Enceladus Tiger stripes

The ‘Tiger Stripes’ on Icy Saturn Moon Enceladus finally explained

Enceladus has strange, parallel “tiger stripes” at its south pole.
(Image: © NASA/JPL/Space Science Institute)

Enceladus, one of the moons of Saturn got overwhelming attention and attraction of scientists in a few years. The data obtained from Cassini spacecraft has been analyzing and with each coming day, some more mysteries are getting resolved. The ‘Tiger stripes’ of Enceladus are one of them, and a piece of good news is that the Weird Physics behind ‘Tiger Stripes’ Finally Explained.

Enceladus has been of particular interest to scientists ever since it was observed by NASA’s Cassini spacecraft. After analyzing Cassini’s data, they detected an icy, subsurface ocean on the moon and strange, tiger stripe markings on Enceladus south pole that are like nothing else known in our solar system. Icy material from Enceladus’ ocean spews into space through these stripes, or fissures, in the moon’s surface. These stripes are parallel and evenly spaced, about 130 kilometers long and 35 kilometers apart, and are continually erupting with water ice.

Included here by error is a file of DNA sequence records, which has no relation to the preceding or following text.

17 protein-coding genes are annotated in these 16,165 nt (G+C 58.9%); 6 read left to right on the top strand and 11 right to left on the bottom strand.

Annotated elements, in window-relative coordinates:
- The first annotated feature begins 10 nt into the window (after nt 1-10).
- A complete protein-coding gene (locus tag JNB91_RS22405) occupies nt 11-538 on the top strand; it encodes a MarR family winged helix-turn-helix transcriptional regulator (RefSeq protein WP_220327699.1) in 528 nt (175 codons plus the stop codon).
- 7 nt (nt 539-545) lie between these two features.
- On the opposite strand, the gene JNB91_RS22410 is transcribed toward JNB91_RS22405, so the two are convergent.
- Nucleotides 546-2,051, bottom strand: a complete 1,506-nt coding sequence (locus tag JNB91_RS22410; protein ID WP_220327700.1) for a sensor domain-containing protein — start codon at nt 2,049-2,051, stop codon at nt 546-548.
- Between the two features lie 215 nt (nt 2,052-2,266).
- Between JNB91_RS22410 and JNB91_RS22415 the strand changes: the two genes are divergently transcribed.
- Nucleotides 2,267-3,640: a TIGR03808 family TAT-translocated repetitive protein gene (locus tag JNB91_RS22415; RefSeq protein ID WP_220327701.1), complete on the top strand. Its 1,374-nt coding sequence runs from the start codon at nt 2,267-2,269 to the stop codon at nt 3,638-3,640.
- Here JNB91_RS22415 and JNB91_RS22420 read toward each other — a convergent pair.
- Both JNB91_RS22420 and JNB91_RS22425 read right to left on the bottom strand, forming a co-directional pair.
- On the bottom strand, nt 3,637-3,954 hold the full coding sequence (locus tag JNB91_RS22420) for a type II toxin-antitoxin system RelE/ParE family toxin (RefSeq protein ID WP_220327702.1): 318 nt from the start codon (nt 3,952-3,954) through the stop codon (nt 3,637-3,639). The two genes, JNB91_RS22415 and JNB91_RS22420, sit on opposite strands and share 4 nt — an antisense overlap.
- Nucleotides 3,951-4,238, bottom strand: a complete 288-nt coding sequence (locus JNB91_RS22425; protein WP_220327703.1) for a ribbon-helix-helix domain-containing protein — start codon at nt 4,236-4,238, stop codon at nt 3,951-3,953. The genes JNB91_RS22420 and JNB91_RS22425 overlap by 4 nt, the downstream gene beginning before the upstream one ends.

New research performed at Hemingway and colleagues Max Rudolph of the University of California, two scientists Davis, and Michael Manga of UC Berkeley unveiled the physical forces on the moon that cause these fissures to form and keep them in place. The team was also figured out why these cracks are even spaced and only found on the south pole of the moon. 

The study shows that Enceladus is not a frozen solid, because the gravitational changes caused by its eccentric orbit around Saturn stretch it out slightly. It shapes deformed and causes the ice sheets at the poles to be thinner and more susceptible to splitting open. The team concluded that the fissures that make up these tiger stripes could have formed on the moon’s north pole just like the south pole, but the south pole cracked first. 

Also, Read Enceladus, A potentially astrobiological habitable candidate

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